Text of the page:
The seven-year rule is a well-known part of inheritance tax (IHT) planning. If you make a gift and survive the following seven years, the gift will become free of your estate for IHT purposes.

However, there is a catch. If you die within seven years, other gifts that were made within the previous seven years could also be subject to IHT. Making a chargeable lifetime transfer (CLT) up to 14 years before your death could result in a liability on a later failed potentially exempt transfer (PET) or second CLT because the first was made within the seven-year period before the later gift.

A PET is usually made outright to someone and is not subject to any immediate IHT. On the other hand, a CLT is usually made through the creation of a trust, which could be subject to IHT if the amount transferred exceeds your available nil rate band. The nil rate band in this instance is the current nil rate band reduced by the other CLTs you make in the seven years before creating the trust (PETs are ignored for this purpose).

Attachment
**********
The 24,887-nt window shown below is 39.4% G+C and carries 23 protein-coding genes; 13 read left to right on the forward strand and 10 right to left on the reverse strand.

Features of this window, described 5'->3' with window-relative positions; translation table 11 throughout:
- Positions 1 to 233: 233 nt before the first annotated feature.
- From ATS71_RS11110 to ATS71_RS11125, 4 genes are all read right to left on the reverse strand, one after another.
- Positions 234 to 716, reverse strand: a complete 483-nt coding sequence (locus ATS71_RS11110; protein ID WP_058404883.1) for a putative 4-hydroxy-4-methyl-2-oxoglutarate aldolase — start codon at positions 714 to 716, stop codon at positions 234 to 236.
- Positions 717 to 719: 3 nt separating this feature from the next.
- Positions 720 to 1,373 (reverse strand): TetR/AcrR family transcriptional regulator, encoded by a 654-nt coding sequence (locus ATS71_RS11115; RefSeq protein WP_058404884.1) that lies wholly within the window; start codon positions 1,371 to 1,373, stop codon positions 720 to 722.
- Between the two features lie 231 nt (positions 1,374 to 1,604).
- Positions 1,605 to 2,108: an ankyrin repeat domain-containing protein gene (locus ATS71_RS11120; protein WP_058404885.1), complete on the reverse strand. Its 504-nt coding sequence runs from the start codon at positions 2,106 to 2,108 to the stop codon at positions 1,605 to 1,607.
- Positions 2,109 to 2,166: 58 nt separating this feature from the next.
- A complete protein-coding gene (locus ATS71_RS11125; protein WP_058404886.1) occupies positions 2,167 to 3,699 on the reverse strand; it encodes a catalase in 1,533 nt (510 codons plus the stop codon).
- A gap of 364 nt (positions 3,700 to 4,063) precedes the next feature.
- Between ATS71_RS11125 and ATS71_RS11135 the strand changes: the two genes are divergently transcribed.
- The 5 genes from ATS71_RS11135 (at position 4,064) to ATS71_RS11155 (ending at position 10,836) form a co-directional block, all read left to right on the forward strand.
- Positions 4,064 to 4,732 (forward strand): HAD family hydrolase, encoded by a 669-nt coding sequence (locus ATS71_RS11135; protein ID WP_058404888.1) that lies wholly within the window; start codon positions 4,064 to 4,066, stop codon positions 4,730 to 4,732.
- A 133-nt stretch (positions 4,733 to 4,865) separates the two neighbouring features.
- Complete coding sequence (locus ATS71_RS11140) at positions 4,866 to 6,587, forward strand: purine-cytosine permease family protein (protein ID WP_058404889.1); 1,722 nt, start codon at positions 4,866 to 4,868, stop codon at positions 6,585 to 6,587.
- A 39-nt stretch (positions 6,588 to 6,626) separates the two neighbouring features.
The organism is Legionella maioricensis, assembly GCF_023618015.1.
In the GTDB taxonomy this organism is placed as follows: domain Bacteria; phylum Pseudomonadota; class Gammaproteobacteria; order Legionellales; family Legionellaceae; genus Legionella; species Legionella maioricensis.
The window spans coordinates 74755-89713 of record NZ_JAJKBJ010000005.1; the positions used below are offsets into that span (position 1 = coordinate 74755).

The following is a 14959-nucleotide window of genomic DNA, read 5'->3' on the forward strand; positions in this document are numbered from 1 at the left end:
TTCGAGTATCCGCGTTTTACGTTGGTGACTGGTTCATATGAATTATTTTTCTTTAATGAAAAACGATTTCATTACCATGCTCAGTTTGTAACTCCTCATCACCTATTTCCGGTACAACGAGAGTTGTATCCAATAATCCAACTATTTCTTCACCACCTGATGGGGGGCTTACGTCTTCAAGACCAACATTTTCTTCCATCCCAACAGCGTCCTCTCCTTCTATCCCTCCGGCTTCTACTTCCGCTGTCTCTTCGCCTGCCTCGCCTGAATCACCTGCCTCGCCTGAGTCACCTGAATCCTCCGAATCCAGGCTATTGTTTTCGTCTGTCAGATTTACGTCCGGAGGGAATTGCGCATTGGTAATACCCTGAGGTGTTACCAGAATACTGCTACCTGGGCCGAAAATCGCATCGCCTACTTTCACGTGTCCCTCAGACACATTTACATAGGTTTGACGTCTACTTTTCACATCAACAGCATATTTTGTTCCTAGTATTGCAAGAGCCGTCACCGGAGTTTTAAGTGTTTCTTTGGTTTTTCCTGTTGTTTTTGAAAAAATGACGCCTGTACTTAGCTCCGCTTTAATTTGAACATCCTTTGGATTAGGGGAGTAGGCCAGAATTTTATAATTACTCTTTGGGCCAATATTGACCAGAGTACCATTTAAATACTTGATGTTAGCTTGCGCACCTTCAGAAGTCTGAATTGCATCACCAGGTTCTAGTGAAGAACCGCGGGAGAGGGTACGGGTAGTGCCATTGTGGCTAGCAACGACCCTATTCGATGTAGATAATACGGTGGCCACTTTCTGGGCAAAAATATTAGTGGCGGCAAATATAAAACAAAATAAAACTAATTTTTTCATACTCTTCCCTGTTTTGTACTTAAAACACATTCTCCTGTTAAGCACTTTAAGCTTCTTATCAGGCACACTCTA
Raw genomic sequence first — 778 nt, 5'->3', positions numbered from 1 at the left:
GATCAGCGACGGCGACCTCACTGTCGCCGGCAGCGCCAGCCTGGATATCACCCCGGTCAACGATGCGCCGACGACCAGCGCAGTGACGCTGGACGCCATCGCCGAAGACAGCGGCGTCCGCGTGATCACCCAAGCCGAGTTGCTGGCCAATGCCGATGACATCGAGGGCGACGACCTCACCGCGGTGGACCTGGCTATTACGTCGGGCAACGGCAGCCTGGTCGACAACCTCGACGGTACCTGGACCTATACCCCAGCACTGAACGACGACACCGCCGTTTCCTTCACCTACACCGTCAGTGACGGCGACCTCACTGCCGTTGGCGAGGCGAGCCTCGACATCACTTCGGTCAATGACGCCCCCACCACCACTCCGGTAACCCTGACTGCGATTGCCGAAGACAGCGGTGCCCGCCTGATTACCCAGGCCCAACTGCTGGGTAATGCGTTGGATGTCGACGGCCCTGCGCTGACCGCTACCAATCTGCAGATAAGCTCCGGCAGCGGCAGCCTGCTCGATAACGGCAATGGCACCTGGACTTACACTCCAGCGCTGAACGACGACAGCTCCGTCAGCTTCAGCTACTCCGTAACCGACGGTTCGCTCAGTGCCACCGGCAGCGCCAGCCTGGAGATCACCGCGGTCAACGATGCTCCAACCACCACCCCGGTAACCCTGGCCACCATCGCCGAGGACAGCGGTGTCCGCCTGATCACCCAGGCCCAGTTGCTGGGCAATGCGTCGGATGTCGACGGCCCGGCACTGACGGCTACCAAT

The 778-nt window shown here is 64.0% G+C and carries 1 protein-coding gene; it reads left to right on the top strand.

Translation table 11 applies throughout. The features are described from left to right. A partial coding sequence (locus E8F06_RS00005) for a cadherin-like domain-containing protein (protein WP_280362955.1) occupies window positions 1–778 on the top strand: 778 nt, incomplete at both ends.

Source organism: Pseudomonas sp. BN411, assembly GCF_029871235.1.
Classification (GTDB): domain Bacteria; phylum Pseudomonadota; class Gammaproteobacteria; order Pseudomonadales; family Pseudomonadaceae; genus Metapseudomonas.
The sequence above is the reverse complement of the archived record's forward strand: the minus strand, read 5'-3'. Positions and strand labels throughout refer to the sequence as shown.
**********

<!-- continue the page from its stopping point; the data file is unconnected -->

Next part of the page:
If you die within seven years of making a PET or CLT, IHT is charged. When determining the available nil rate band to set a series of gifts against, it’s important to look at all chargeable transfers that came before each gift. This means taking note of all transfers made over the past 14 years, including any failed PETs.

Paula Steele, managing partner at John Lamb Financial Planning, says: “Clients should be made aware of the repercussions of the ‘14-year rule’ before they make a series of lifetime gifts. They should consider taking out life cover to protect against any future potential IHT liability.”